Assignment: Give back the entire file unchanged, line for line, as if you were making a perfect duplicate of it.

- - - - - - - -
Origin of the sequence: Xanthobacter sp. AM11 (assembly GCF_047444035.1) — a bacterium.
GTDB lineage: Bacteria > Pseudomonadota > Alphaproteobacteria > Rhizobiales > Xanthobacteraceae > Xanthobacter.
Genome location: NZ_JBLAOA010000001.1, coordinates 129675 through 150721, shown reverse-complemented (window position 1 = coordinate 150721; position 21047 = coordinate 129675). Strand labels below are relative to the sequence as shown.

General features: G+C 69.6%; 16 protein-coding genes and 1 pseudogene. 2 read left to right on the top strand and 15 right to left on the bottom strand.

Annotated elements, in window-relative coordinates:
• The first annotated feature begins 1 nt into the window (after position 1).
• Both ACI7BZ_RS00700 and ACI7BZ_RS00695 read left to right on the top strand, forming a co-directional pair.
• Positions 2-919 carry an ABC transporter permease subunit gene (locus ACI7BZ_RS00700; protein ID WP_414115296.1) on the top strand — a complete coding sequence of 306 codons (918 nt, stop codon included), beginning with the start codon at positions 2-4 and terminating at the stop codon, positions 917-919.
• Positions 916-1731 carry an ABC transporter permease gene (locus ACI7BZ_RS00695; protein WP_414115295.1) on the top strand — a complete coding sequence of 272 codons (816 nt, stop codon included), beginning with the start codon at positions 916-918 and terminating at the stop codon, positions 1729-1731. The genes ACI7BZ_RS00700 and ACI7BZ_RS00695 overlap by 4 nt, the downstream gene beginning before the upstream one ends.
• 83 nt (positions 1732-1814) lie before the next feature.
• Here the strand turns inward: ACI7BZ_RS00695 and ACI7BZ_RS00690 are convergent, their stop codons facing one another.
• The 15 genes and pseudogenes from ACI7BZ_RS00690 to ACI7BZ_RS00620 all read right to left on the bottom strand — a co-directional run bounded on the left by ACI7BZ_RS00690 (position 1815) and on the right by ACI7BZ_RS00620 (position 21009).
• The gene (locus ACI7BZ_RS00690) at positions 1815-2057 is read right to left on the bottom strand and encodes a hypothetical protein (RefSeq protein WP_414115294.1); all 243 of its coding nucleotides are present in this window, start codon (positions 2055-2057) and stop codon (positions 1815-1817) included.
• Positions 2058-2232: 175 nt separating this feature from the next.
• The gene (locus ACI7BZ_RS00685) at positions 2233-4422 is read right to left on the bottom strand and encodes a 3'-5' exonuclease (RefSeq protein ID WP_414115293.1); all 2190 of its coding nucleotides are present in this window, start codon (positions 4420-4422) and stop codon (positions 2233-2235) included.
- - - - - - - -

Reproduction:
Origin of the sequence: Xanthobacter sp. AM11 (assembly GCF_047444035.1) — a bacterium.
GTDB lineage: Bacteria > Pseudomonadota > Alphaproteobacteria > Rhizobiales > Xanthobacteraceae > Xanthobacter.
Genome location: NZ_JBLAOA010000001.1, coordinates 129675 through 150721, shown reverse-complemented (window position 1 = coordinate 150721; position 21047 = coordinate 129675). Strand labels below are relative to the sequence as shown.

General features: G+C 69.6%; 16 protein-coding genes and 1 pseudogene. 2 read left to right on the top strand and 15 right to left on the bottom strand.

Annotated elements, in window-relative coordinates:
• The first annotated feature begins 1 nt into the window (after position 1).
• Both ACI7BZ_RS00700 and ACI7BZ_RS00695 read left to right on the top strand, forming a co-directional pair.
• Positions 2-919 carry an ABC transporter permease subunit gene (locus ACI7BZ_RS00700; protein ID WP_414115296.1) on the top strand — a complete coding sequence of 306 codons (918 nt, stop codon included), beginning with the start codon at positions 2-4 and terminating at the stop codon, positions 917-919.
• Positions 916-1731 carry an ABC transporter permease gene (locus ACI7BZ_RS00695; protein WP_414115295.1) on the top strand — a complete coding sequence of 272 codons (816 nt, stop codon included), beginning with the start codon at positions 916-918 and terminating at the stop codon, positions 1729-1731. The genes ACI7BZ_RS00700 and ACI7BZ_RS00695 overlap by 4 nt, the downstream gene beginning before the upstream one ends.
• 83 nt (positions 1732-1814) lie before the next feature.
• Here the strand turns inward: ACI7BZ_RS00695 and ACI7BZ_RS00690 are convergent, their stop codons facing one another.
• The 15 genes and pseudogenes from ACI7BZ_RS00690 to ACI7BZ_RS00620 all read right to left on the bottom strand — a co-directional run bounded on the left by ACI7BZ_RS00690 (position 1815) and on the right by ACI7BZ_RS00620 (position 21009).
• The gene (locus ACI7BZ_RS00690) at positions 1815-2057 is read right to left on the bottom strand and encodes a hypothetical protein (RefSeq protein WP_414115294.1); all 243 of its coding nucleotides are present in this window, start codon (positions 2055-2057) and stop codon (positions 1815-1817) included.
• Positions 2058-2232: 175 nt separating this feature from the next.
• The gene (locus ACI7BZ_RS00685) at positions 2233-4422 is read right to left on the bottom strand and encodes a 3'-5' exonuclease (RefSeq protein ID WP_414115293.1); all 2190 of its coding nucleotides are present in this window, start codon (positions 4420-4422) and stop codon (positions 2233-2235) included.